HISTORY OF COMMITTEE
In January 1987, Mayor Kai Shang of Attleboro initiated the city’s first celebration of the King holiday. Along with Larry Fitton, Attleboro’s town crier, Mayor Shang planned a small ceremony to be held at the flagpole at Attleboro City Hall. Word of the coming event spread to several members of Greater Attleboro’s African American community. These individuals gathered their children and joined Mayor Shang and Larry Fitton at the flagpole.
When the ceremony was over, and as the group dispersed, several members of the families gathered, including Edna Cason, Gladys Durant, Esther Forbes, Rachel Garvin, and Gloria Wyatt, to name a few, and decided that the ceremony should occur annually and that a committee should be formed to plan the event.
From there, The Rev. Dr. Martin Luther King, Jr. Holiday Planning Committee was established, and in January 1988, the Committee held its first Martin Luther King, Jr. Day celebration. The celebration included a municipal program at Attleboro City Hall and an interfaith service at John Wesley A.M.E. Zion Church, Attleboro, where many of the committee members attended worship services. The committee held the municipal program in honor of Mayor Kai Shang, who was the first official in Attleboro to respond to Governor Dukakis’ proclamation requesting that the cities and towns of Massachusetts recognize the King holiday. The committee held the interfaith service to get the local community involved. This format continues to be the blueprint for the committee’s annual celebration of the King holiday. Later, special programming was added to highlight different aspects of black history.
Not long after its inception, committee members decided to donate a portion of the offering collected at the interfaith service to a local charity and to establish a scholarship to assist minority high school seniors in obtaining an advanced degree or certificate of training.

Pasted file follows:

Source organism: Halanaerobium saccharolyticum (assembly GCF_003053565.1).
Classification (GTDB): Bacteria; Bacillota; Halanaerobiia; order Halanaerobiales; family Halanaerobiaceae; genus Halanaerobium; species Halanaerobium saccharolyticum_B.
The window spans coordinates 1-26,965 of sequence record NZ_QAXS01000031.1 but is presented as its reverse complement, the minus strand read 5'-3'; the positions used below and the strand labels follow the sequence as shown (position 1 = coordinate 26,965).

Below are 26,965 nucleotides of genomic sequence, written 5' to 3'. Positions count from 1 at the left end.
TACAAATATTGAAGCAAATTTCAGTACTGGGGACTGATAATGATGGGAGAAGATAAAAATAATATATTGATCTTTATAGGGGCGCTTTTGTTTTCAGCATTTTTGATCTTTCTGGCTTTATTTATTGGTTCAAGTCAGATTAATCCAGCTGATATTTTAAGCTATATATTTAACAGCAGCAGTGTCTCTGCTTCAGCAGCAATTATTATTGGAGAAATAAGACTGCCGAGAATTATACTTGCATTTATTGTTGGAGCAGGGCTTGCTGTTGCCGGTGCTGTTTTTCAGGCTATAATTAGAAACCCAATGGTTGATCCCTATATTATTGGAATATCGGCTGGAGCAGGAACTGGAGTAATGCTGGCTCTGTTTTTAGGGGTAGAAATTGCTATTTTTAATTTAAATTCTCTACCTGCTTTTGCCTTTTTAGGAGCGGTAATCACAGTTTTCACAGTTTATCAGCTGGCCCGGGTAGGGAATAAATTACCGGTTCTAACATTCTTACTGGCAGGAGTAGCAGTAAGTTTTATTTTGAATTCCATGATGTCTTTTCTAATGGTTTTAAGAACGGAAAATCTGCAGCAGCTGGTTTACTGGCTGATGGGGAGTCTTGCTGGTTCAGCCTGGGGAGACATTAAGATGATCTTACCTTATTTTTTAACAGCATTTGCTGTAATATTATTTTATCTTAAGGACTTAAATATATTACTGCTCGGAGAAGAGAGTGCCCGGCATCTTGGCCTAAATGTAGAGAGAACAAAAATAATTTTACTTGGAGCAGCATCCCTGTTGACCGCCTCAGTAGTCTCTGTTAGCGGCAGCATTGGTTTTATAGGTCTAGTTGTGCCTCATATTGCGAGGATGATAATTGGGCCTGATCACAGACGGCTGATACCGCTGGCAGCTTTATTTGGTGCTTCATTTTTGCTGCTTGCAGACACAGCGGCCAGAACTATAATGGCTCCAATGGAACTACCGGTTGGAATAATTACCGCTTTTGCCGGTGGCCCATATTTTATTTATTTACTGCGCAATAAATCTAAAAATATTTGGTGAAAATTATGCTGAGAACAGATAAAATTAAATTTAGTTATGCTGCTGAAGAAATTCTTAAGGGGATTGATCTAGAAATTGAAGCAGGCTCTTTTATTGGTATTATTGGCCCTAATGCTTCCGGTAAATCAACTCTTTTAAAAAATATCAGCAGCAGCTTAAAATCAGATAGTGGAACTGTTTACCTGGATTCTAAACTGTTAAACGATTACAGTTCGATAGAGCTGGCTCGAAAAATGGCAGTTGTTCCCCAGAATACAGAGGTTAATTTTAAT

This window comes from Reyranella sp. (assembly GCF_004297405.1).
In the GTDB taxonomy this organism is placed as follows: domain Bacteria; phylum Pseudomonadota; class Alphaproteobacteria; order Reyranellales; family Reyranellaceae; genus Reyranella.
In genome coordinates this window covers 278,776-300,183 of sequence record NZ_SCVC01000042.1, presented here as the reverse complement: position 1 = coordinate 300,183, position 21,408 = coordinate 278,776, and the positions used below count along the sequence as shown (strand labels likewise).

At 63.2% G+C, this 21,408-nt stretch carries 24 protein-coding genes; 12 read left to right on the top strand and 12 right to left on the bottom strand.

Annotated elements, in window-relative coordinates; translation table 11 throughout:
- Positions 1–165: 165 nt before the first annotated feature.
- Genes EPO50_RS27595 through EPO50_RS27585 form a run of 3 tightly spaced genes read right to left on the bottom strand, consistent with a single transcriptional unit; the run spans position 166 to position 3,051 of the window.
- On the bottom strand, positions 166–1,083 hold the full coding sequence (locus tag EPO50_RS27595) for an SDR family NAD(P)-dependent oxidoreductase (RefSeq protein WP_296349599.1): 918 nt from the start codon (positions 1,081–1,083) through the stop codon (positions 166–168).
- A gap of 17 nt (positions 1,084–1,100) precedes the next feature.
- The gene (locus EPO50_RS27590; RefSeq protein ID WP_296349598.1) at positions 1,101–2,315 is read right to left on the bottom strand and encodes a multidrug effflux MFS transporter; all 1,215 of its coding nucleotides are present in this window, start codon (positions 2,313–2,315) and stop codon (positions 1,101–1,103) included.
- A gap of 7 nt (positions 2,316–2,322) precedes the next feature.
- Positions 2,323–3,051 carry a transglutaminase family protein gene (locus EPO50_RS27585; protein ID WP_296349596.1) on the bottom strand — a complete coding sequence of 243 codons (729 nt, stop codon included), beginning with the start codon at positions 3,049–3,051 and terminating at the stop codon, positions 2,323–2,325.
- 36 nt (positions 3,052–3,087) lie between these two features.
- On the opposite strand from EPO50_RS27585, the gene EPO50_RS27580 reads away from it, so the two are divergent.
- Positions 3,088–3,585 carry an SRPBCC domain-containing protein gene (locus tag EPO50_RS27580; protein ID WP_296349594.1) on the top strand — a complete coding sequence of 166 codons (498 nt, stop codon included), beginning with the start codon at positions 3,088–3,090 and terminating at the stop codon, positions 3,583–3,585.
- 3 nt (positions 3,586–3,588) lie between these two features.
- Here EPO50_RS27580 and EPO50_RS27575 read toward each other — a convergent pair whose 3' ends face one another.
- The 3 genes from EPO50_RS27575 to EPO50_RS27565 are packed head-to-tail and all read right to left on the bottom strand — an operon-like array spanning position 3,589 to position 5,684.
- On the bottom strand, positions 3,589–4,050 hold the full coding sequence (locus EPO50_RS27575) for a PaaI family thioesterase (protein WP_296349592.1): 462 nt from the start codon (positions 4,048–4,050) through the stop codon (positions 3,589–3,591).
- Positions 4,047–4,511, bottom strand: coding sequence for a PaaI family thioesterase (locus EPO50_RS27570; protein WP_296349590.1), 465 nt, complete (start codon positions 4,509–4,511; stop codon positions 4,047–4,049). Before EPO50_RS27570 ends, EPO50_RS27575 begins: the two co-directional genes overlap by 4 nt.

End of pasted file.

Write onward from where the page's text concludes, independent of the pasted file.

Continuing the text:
In 2004, the committee changed its name to The Rev. Dr. Martin Luther King, Jr. Memorial Committee of Greater Attleboro to better fit its mission and goals; the scholarship was also renamed the W. Duane Lockard Scholarship and gained a scholarship benefactor, Attorney Leslie Lockard, daughter of W. Duane Lockard, professor emeritus of Princeton University and a former member of the NAACP. The committee also reinstituted its academic contests, which promote the learning of African American history as American history and centers on the African American struggle for freedom and equal rights. The academic contests vary in form—from essay, to poetry, to poster art—and in subject matter to provide a variety of information and intellectual stimulation to the contestants. The contest is funded by Gary Lavoie of Footworks.
In 2008, the committee initiated the Computer for College program, where a laptop computer was awarded to an Attleboro High School senior with financial needs. The program is now entitled the Darren and Joseph Major Computer for College program and is funded by Leslie Lockard.
The committee continues donating the offering from the interfaith service to a different local charity each year, and in 2010, it chose Partners in Health, a global organization that works to bring health care to the poor. The committee also began additional fundraising through Art Mixers at Patterson Creations, Attleboro, that feature a local artist who guides the participants through a painting inspired by Dr. King’s dream and values.
Over the years, the committee has held programs and events addressing many different features of Dr. King’s vision of a beloved community, and it remains dedicated to persevering into the future.
© 2023 by The Rev. Dr. Martin Luther King, Jr. Memorial Committee of Greater Attleboro. We are a 501(c) 3 non-profit entity.